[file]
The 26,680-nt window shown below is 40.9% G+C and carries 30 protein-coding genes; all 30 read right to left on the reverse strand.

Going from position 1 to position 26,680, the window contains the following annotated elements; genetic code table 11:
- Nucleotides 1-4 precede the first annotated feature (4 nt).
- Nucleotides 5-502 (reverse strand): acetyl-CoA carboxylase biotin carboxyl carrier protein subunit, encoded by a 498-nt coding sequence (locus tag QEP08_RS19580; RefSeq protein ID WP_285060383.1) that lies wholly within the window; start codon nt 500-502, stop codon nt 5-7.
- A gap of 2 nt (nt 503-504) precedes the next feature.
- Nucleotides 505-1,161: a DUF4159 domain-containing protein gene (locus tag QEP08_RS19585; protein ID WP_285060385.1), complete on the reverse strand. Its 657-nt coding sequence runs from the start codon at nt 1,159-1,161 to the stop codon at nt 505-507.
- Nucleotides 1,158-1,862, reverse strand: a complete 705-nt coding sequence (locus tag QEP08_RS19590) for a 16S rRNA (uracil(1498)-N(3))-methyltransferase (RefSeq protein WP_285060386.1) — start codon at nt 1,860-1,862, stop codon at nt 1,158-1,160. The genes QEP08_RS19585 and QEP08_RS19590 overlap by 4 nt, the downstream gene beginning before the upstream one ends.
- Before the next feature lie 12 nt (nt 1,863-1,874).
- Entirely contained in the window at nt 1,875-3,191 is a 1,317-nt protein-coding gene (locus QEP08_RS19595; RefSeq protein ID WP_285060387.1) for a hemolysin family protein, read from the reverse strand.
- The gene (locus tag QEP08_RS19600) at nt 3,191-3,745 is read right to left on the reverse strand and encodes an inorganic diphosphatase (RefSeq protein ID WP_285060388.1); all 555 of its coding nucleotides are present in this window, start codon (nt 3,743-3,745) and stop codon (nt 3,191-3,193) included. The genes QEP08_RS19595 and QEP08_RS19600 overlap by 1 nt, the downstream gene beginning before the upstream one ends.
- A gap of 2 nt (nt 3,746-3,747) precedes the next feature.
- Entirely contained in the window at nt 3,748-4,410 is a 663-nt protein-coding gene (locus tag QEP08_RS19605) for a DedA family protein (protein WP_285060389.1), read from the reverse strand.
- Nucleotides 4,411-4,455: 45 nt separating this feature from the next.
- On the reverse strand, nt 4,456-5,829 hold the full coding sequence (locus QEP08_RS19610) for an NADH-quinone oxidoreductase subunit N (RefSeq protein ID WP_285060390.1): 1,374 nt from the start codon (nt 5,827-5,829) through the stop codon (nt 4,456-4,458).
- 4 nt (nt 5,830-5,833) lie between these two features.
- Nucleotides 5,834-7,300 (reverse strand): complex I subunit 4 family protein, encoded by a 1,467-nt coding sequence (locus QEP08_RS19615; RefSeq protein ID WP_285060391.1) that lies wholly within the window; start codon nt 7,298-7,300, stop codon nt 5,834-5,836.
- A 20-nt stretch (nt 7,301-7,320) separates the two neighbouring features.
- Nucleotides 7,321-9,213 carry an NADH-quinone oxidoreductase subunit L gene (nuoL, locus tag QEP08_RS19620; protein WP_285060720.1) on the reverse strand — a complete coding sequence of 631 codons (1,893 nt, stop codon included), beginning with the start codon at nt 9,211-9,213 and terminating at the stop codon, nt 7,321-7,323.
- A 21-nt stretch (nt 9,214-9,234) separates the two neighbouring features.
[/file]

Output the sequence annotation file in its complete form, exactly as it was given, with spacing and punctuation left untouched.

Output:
The 26,680-nt window shown below is 40.9% G+C and carries 30 protein-coding genes; all 30 read right to left on the reverse strand.

Going from position 1 to position 26,680, the window contains the following annotated elements; genetic code table 11:
- Nucleotides 1-4 precede the first annotated feature (4 nt).
- Nucleotides 5-502 (reverse strand): acetyl-CoA carboxylase biotin carboxyl carrier protein subunit, encoded by a 498-nt coding sequence (locus tag QEP08_RS19580; RefSeq protein ID WP_285060383.1) that lies wholly within the window; start codon nt 500-502, stop codon nt 5-7.
- A gap of 2 nt (nt 503-504) precedes the next feature.
- Nucleotides 505-1,161: a DUF4159 domain-containing protein gene (locus tag QEP08_RS19585; protein ID WP_285060385.1), complete on the reverse strand. Its 657-nt coding sequence runs from the start codon at nt 1,159-1,161 to the stop codon at nt 505-507.
- Nucleotides 1,158-1,862, reverse strand: a complete 705-nt coding sequence (locus tag QEP08_RS19590) for a 16S rRNA (uracil(1498)-N(3))-methyltransferase (RefSeq protein WP_285060386.1) — start codon at nt 1,860-1,862, stop codon at nt 1,158-1,160. The genes QEP08_RS19585 and QEP08_RS19590 overlap by 4 nt, the downstream gene beginning before the upstream one ends.
- Before the next feature lie 12 nt (nt 1,863-1,874).
- Entirely contained in the window at nt 1,875-3,191 is a 1,317-nt protein-coding gene (locus QEP08_RS19595; RefSeq protein ID WP_285060387.1) for a hemolysin family protein, read from the reverse strand.
- The gene (locus tag QEP08_RS19600) at nt 3,191-3,745 is read right to left on the reverse strand and encodes an inorganic diphosphatase (RefSeq protein ID WP_285060388.1); all 555 of its coding nucleotides are present in this window, start codon (nt 3,743-3,745) and stop codon (nt 3,191-3,193) included. The genes QEP08_RS19595 and QEP08_RS19600 overlap by 1 nt, the downstream gene beginning before the upstream one ends.
- A gap of 2 nt (nt 3,746-3,747) precedes the next feature.
- Entirely contained in the window at nt 3,748-4,410 is a 663-nt protein-coding gene (locus tag QEP08_RS19605) for a DedA family protein (protein WP_285060389.1), read from the reverse strand.
- Nucleotides 4,411-4,455: 45 nt separating this feature from the next.
- On the reverse strand, nt 4,456-5,829 hold the full coding sequence (locus QEP08_RS19610) for an NADH-quinone oxidoreductase subunit N (RefSeq protein ID WP_285060390.1): 1,374 nt from the start codon (nt 5,827-5,829) through the stop codon (nt 4,456-4,458).
- 4 nt (nt 5,830-5,833) lie between these two features.
- Nucleotides 5,834-7,300 (reverse strand): complex I subunit 4 family protein, encoded by a 1,467-nt coding sequence (locus QEP08_RS19615; RefSeq protein ID WP_285060391.1) that lies wholly within the window; start codon nt 7,298-7,300, stop codon nt 5,834-5,836.
- A 20-nt stretch (nt 7,301-7,320) separates the two neighbouring features.
- Nucleotides 7,321-9,213 carry an NADH-quinone oxidoreductase subunit L gene (nuoL, locus tag QEP08_RS19620; protein WP_285060720.1) on the reverse strand — a complete coding sequence of 631 codons (1,893 nt, stop codon included), beginning with the start codon at nt 9,211-9,213 and terminating at the stop codon, nt 7,321-7,323.
- A 21-nt stretch (nt 9,214-9,234) separates the two neighbouring features.